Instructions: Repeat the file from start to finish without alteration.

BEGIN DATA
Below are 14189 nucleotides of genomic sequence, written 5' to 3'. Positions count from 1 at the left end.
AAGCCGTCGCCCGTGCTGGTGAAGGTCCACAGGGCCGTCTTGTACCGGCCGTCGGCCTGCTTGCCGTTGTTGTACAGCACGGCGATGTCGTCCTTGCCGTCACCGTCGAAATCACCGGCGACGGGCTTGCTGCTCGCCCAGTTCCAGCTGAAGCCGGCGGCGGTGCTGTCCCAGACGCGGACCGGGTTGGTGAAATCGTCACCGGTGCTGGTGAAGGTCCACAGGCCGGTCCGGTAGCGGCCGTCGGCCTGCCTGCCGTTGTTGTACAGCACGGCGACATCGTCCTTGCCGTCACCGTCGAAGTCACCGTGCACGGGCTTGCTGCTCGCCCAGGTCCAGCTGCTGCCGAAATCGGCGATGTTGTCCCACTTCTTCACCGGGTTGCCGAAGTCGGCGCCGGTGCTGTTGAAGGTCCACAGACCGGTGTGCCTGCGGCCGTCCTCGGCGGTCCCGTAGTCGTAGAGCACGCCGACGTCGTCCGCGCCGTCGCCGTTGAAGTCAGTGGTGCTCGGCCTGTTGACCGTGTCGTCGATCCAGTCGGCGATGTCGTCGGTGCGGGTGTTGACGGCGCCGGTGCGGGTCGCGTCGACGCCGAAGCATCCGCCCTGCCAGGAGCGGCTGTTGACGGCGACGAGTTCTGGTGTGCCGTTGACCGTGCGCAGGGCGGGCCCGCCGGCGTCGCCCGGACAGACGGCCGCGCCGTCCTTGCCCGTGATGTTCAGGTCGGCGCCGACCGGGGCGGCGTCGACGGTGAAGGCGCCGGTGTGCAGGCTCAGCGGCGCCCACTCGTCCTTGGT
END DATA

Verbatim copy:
Below are 14189 nucleotides of genomic sequence, written 5' to 3'. Positions count from 1 at the left end.
AAGCCGTCGCCCGTGCTGGTGAAGGTCCACAGGGCCGTCTTGTACCGGCCGTCGGCCTGCTTGCCGTTGTTGTACAGCACGGCGATGTCGTCCTTGCCGTCACCGTCGAAATCACCGGCGACGGGCTTGCTGCTCGCCCAGTTCCAGCTGAAGCCGGCGGCGGTGCTGTCCCAGACGCGGACCGGGTTGGTGAAATCGTCACCGGTGCTGGTGAAGGTCCACAGGCCGGTCCGGTAGCGGCCGTCGGCCTGCCTGCCGTTGTTGTACAGCACGGCGACATCGTCCTTGCCGTCACCGTCGAAGTCACCGTGCACGGGCTTGCTGCTCGCCCAGGTCCAGCTGCTGCCGAAATCGGCGATGTTGTCCCACTTCTTCACCGGGTTGCCGAAGTCGGCGCCGGTGCTGTTGAAGGTCCACAGACCGGTGTGCCTGCGGCCGTCCTCGGCGGTCCCGTAGTCGTAGAGCACGCCGACGTCGTCCGCGCCGTCGCCGTTGAAGTCAGTGGTGCTCGGCCTGTTGACCGTGTCGTCGATCCAGTCGGCGATGTCGTCGGTGCGGGTGTTGACGGCGCCGGTGCGGGTCGCGTCGACGCCGAAGCATCCGCCCTGCCAGGAGCGGCTGTTGACGGCGACGAGTTCTGGTGTGCCGTTGACCGTGCGCAGGGCGGGCCCGCCGGCGTCGCCCGGACAGACGGCCGCGCCGTCCTTGCCCGTGATGTTCAGGTCGGCGCCGACCGGGGCGGCGTCGACGGTGAAGGCGCCGGTGTGCAGGCTCAGCGGCGCCCACTCGTCCTTGGT